The Hollywood Death Cafe

According to the prophets, the major studios will soon implode into a vast dark pit while meteors will fall and the rain shall turn into fire and brimstone.

OK, that isn’t exactly what was said by Steven Spielberg and George Lucas, but it would be pretty easy to jack it up that way for the movie version. The recent presentation by the two grand men at the media center of the University of Southern California has stirred up debate through out the film industry. Obviously I am no stranger to preaching about the End of Hollywood. But I didn’t realize that they were already opening the Hollywood Death Cafe. At the core of their chat, Spielberg and Lucas both outlined the imminent demise of the current studio system. It seems ironic that they would bring this up about the same time that the movie Man of Steel would set a domestic release record. But Man of Steel actually proves their point. The reasons are pretty straight forward.

Man of Steel is officially listed as having a production cost of $225 million (which suggests the real production was closer to $250 plus million). It was preceded in release with a remarkably old fashioned wall-to-wall PR campaign that easily could have cost another $200 plus million. Heck, the studio even went so far as to send talking points for Sunday sermons to ministers across the country. Quick note to Warner: as a kid I listened every Sunday to an extremely conservative Lutheran minister who was prone to giving pep talks about how comic books were the Devil’s plaything, designed to mislead good Christians into false analogies. May not be the best PR strategy when trying to woo the Bible belt!

Man of Steel’s record-breaking amount of product placement did produce a hefty income even before it opened (by one estimate, merchandising tie-ins were about $150 million) and its global opening totals were around $200 million. These figures are all high and wild and I just busted my calculator trying to tabulate the score.

But now it’s over. This coming weekend Man of Steel will, more likely than not, drop by at least 50 per cent in box office. Its overseas play has so far been below the domestic take, which is not a good sign. The vast array of product placement (so large, the movie should have been called Man of Sales) provided the flick with financial coverage but is otherwise meaningless. Nobody goes to Sears because of Superman.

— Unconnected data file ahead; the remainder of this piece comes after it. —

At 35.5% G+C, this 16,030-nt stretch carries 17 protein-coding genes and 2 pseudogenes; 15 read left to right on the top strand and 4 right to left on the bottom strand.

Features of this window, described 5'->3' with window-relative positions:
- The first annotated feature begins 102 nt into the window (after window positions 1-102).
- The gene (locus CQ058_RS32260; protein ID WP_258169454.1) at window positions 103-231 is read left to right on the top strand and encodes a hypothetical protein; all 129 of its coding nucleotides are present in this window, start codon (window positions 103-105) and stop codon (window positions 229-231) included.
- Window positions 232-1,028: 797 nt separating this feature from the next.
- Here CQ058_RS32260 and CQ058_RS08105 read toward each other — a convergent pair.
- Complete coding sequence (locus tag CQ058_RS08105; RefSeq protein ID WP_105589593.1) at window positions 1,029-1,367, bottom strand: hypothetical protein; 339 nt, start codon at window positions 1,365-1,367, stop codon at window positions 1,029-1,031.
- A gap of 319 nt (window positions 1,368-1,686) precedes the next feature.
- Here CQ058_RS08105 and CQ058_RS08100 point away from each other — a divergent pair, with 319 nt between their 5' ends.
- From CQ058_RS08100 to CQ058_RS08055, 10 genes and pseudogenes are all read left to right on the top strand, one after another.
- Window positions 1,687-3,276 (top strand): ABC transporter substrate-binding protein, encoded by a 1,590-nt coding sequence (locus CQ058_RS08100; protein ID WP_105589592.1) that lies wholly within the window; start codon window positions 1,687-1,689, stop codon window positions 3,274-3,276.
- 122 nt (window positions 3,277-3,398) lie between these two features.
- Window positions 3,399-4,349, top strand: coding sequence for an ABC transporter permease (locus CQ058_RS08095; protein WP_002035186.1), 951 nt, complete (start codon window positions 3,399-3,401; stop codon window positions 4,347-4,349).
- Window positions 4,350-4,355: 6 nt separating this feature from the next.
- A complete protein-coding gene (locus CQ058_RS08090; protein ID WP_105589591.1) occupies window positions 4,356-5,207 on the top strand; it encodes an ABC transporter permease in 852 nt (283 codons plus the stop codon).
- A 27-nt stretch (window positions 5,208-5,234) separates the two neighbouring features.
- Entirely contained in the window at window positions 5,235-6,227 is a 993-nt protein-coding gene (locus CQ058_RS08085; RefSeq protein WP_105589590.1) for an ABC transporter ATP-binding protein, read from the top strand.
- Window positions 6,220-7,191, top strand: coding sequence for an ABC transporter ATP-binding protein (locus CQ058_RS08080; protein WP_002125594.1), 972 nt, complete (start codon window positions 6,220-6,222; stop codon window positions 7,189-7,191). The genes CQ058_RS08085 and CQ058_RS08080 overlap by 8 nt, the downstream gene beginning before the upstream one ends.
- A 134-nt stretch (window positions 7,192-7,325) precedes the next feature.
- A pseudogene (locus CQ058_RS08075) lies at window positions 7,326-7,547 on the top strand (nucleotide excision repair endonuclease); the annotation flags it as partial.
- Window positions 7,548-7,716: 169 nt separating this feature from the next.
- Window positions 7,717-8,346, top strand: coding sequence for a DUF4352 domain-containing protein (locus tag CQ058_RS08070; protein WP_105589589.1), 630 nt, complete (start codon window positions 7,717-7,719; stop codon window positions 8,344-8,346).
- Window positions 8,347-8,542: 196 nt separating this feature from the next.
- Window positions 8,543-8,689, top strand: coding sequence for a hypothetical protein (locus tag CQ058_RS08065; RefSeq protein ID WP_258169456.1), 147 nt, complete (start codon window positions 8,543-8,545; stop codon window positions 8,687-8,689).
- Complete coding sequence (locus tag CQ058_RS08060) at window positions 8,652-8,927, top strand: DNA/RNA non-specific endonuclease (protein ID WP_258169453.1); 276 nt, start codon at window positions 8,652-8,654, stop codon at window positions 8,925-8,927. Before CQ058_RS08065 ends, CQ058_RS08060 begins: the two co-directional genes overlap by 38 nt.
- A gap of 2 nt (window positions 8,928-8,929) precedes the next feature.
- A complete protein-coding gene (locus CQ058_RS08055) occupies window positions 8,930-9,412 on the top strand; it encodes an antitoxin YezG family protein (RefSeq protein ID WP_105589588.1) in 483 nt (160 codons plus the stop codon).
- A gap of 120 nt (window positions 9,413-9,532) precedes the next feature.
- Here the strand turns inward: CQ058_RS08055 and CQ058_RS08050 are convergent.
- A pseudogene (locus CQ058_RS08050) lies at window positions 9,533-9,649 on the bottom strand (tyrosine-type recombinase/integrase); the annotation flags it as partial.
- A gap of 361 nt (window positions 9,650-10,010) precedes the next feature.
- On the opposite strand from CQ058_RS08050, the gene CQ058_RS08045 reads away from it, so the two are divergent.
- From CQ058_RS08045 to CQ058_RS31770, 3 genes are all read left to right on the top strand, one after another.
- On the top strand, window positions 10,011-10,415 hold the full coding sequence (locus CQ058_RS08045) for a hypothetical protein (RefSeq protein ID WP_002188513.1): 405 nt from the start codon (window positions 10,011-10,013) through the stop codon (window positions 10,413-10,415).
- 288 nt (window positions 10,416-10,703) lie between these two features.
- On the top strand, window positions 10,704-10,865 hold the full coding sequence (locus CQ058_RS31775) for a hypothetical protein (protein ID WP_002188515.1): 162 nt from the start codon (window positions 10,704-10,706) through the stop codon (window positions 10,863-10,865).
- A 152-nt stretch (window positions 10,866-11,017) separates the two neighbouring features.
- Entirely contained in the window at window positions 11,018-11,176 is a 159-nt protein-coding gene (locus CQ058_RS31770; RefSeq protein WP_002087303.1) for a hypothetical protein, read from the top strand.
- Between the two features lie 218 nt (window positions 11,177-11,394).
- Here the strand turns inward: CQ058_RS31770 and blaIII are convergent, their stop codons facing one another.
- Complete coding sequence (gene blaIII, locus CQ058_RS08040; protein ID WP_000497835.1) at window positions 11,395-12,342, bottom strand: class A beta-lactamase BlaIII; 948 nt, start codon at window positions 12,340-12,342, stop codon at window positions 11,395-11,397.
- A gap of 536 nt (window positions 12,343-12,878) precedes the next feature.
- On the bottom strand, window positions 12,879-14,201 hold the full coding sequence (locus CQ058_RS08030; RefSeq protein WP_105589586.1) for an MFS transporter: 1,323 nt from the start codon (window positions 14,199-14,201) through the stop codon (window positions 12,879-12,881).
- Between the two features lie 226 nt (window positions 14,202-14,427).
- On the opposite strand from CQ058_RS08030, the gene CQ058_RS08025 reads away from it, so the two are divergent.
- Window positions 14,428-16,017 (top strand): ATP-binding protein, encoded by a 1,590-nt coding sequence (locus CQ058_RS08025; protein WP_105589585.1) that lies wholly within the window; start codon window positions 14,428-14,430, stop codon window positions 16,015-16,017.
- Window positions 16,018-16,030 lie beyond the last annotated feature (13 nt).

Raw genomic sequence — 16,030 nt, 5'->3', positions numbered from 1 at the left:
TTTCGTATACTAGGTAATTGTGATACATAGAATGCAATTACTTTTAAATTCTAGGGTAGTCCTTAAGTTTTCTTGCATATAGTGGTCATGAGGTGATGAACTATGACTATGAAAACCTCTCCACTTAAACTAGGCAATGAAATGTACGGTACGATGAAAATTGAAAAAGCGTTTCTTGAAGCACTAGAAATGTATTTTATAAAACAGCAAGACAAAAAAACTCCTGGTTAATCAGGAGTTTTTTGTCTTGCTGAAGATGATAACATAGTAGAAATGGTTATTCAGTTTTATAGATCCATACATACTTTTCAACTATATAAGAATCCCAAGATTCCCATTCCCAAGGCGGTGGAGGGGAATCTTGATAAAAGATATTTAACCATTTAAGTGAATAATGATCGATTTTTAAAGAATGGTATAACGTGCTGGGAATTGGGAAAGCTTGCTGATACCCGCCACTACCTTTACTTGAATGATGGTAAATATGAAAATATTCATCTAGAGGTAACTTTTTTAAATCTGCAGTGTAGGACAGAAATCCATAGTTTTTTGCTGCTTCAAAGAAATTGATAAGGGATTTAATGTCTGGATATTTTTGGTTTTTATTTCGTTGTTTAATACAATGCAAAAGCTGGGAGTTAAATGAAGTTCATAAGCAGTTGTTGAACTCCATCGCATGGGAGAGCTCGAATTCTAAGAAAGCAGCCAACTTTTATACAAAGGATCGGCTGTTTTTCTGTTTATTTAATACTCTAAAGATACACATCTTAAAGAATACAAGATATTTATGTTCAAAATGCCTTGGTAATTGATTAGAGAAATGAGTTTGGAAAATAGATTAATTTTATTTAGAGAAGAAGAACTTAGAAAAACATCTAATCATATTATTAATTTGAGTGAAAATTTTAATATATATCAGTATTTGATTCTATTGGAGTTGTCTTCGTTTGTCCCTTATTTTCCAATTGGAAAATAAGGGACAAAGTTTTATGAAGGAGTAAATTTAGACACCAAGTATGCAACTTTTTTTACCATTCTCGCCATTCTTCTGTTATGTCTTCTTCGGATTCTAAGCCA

Which means that Man of Steel will roughly break even and make a wee bit of profit. A few years ago, that wouldn’t be a problem. The real money would come from its DVD release. But it doesn’t work that way any more. The DVD market is basically dead. Don’t believe me, just check out a provocative piece by Lynda Obst called Hollywood’s Completely Broken. It presents an even more exact description of the process I have crudely drafted. And note the sly title. Obst seems to be implying something about the business.

Which gets back to a simple point that I have made many times before. The current business model used by Hollywood is totally unsustainable. The question is not if but rather when it will crash. It would appear that Spielberg and Lucas envisions what I would call the Hindenburg Model where it all goes in a gigantic blast. Personally, I lean toward the Whoopee Cushion Model, a slow but systematic series of steady collapse (sometimes accompanied by a noticeable odor).

Of course this leaves open the major question: What will be the new model? In a sense, this is where Lucas’ speculation about the future of theaters come into play. Personally, I don’t think the price for a movie ticket is going to hit $150 bucks. But theaters will increasingly become singular events reserved for hi-tech sensory experience. It started with digital 3D and continues with open bars and full menu restaurants, and I wouldn’t be surprised if the next phase included drugs designed to “enhance” the sensory experience – kind of a Brave New World approach. If this sounds ridiculous just remember that back in the late 1960s a certain amount of the audience for 2001 were dropping acid in synch with the movie’s experimental climax.

Quick note to Lucas: Your idea about pro-rating ticket costs to the production budget of the movie is not new. John Waters suggested the same idea back in the 1980s. I dimly recall that he even suggested a ticket price to Rocky 25 of $150.

But the real question is: What will replace theatrical distribution? Both Spielberg and Lucas are assuming VoD. At the moment, it is the only apparent answer. Well, VoD combined with a massive shift toward an increasing range of personal devises such as iPhones and iPads and iGizmos running out of the consumers’ wazoo. Personally, I suspect VoD will only be a transitional form until the next phase of the digital revolution appears. I don’t even know what that phase will be but I have a hunch there will be something else lurking just below the horizon.

Either way, the impending changes will be dramatic. Only the popcorn trade may stay the same.

-Dennis Toth Copyright (C) 2013 All Rights Reserved